In 1805, Francis Scott Key wrote a poem celebrating the return of American soldiers who had fought the Barbary pirates. Simply titled “Song,” Key writes,
“When the warrior returns, from the battle afar,/ To the home and the country he nobly defended,/ O! warm be the welcome to gladden his ear,/ And loud be the joy that his perils are ended.”
It's a lovely, patriotic thought. But Key's poem does not address the fact that, while the perils of war end when they return home, many soldiers return with traumatic wounds they will carry the rest of their lives: Today's young veterans have lost arms and legs to roadside bombs in Afghanistan and Iraq. How can we honor these veterans?
By helping them serve their country again—this time on the field of sport.
A documentary film, titled “Warrior Champions: From Baghdad to Beijing,” tells the inspiring story of four badly wounded veterans who began training for the Olympic Games—the Paralympic Games, that is.
Army veteran Scott Winkler was paralyzed from the chest down in Iraq in 2003. After suffering bouts of depression and a divorce, Winkler accepted an invitation to take part in a sports clinic for injured veterans. He discovered a natural gift for shot putting, and broke the paralympic world record. He then set his eyes on the 2008 Beijing Games.
“I am proud of my country,” Winker says. “I’d fight for it again if I could, but I can’t. [But] I can still compete for my country. “I thank God for me being here this day and it gives me a second chance in life,” Winkler adds. “I mean, for me as a paralympian, it gives me one more chance to put on a uniform for my country.”
Iraq war veteran Melissa Stockwell lost a leg to a roadside bomb in 2004. She refused to let the injury slow her down; in less than a year, she skied for the first time in her life and ran the New York City Marathon. She next set her sights on competing as a swimmer in Beijing.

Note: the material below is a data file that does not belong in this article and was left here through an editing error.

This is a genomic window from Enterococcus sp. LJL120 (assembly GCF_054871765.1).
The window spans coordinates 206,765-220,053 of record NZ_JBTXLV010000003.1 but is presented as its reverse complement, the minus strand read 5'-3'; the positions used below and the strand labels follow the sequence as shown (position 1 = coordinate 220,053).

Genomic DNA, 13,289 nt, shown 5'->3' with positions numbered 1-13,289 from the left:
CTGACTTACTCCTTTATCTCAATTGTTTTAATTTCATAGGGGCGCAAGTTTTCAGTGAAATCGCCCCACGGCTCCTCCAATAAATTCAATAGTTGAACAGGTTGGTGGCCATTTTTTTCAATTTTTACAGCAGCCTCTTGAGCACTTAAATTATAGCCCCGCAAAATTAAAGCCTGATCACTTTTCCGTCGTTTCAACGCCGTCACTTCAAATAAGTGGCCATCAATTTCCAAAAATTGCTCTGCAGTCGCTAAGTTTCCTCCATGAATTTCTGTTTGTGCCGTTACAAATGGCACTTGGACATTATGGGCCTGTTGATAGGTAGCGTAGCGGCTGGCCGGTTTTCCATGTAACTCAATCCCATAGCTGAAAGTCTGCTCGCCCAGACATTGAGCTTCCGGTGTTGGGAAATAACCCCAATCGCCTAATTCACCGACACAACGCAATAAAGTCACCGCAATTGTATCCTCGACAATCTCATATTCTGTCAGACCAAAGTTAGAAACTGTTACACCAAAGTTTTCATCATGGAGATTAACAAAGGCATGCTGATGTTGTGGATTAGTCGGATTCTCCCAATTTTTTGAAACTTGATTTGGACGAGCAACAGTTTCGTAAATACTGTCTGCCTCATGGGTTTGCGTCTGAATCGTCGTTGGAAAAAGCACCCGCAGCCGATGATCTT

As Melissa told NPR, “the paralympic movement is all about getting the word out and letting people recognize that just because someone lost a limb in Iraq seven years ago, that we're not sitting around feeling sorry for ourselves.”
Kortney Clemons, a combat medic, rushed to help wounded soldiers, and became a victim himself, when an IED blew off his leg and killed three other soldiers in 2005. Like Winkler and Stockwell, Clemons refused to view himself as a victim; within two years, he’d become an American champion 100-meter runner in his disability category. Clemons, too, began dreaming of Beijing. So did Carlos Leon, a U.S. Marine who trained in adaptive track and field events after a serious injury.
Did these wounded warriors achieve their Olympic goals? Watch the award-winning film, "Warrior Champions," and find out. You can learn when and where by visiting BreakPoint.org. Click on this commentary, and we’ll link you to it. You can also learn how you can assist these gutsy men and women who refuse to let catastrophic injury slow them down.
On Veterans Day, we honor the sacrifice of all those who wore our country’s uniform. And we should warmly welcome home the wounded, and walk alongside them as they seek out new life purposes. In this way, we will honor “the warrior who returns from the battle afar,” as Francis Scott Key put it, “to the home and the country he nobly defended.”